Skip to content

House Passes Puerto Rico Status Act, Rejecting Island’s Status as U.S. Territory

The House passed the Puerto Rico Status Act (PRSA) on December 15, 2022. News outlets have described this event as “a vote on statehood or independence,” a “Bill Allowing Puerto Rico to Hold Statehood Referendum,” and even as an “independence vote bill.”

It would be more accurate to report that the House has passed a bill confirming the end of Puerto Rico’s territorial status.

Puerto Rico is a territory

For more than 120 years, Puerto Rico has been a territory of the United States. The Insular Cases established the idea of “unincorporated” territories which were not necessarily on a path to statehood, as all previous territories had been. Under these 20th century decisions, Congress could keep Puerto Rico in the position of a territory indefinitely.
If PRSA were to become law, this would no longer be an option.
The bill gives Puerto Rico’s voters the chance to choose a permanent political status. The current territory status is not one of the options.

PRSA rejects the “commonwealth” option

Continuing as a territory is not one of the choices voters will have under the Puerto Rico Status Act. This option was not included for several reasons:

  • Territory status is not a permanent political status. A territory can always become a state or an independence nation. Choosing to remain a territory would therefore not resolve Puerto Rico’s status.
  • Being a territory belonging to the United States is increasingly recognized as a colonial relationship. Sine the goal of the bill is to decolonize Puerto Rico, it should not include a colonial status.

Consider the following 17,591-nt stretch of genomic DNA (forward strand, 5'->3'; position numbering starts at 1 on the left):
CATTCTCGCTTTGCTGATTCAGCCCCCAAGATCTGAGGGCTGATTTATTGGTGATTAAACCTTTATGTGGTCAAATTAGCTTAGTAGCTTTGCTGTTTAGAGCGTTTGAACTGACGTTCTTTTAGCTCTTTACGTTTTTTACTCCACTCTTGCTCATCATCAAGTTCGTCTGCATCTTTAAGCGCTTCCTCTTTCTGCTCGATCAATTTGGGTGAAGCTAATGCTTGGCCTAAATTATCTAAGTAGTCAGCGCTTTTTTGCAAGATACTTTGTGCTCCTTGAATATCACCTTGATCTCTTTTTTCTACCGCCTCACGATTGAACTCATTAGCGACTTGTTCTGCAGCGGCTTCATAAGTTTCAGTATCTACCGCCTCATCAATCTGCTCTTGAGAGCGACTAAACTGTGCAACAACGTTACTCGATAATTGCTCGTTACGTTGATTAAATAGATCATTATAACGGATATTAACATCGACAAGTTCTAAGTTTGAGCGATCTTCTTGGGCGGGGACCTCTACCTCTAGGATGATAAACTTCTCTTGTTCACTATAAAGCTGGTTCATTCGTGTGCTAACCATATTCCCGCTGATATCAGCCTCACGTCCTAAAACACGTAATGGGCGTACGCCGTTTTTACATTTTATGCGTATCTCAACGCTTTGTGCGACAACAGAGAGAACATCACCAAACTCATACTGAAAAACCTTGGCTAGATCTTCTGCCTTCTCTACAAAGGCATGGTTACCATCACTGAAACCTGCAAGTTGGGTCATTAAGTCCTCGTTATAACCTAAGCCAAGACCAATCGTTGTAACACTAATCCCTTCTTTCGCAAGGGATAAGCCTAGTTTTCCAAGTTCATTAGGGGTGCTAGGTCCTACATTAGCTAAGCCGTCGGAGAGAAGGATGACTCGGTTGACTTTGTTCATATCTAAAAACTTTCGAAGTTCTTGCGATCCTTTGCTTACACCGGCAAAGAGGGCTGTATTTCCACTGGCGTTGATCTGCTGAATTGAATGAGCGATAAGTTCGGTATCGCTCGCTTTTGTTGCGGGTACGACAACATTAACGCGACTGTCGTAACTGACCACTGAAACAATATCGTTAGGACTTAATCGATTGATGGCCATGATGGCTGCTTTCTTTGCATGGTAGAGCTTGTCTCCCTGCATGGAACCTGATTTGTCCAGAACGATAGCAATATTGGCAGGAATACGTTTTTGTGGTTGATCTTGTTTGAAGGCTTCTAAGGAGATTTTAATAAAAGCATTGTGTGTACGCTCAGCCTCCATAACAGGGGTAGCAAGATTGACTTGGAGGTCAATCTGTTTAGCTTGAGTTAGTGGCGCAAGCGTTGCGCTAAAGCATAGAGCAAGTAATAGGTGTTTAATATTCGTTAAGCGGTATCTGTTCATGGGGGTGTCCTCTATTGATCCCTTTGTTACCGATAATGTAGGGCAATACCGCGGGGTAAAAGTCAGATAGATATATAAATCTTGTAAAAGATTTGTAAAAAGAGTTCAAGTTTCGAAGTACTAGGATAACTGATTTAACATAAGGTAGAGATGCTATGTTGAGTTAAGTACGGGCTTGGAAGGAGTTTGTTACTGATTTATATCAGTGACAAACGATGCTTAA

• A majority of Puerto Rico residents have voted against continuing the territorial status.

While it was not given as a reason to eliminate the territorial status, the fact is that “commonwealth” is meaningless in this context. Supporters of “commonwealth” do not actually support the current territorial status. Instead, they favor a mythical special relationship often called “enhanced commonwealth.”
This notion has been soundly rejected by all three branches of the federal government.  It is not a viable status option.
“Commonwealth”proponents lobbied Congress to vote against the bill.  They did not receive a single Democratic vote.

The end of “commonwealth”

The Department of Justice had previously insisted that the current territorial status should be included in any status vote. The bill passed last week is notable for not including this possibility and the White House’s statement in support of the bill, which recognizes the “three constitutional options for non-territorial status: Statehood, Independence, and Sovereignty in Free Association with the United States.”
Debate in the House of Representatives on the bill can be found here and here.

Leave a Reply

Subscribe to our Magazine, and enjoy exclusive benefits

Subscribe to the online magazine and enjoy exclusive benefits and premiums.

[wpforms id=”133″]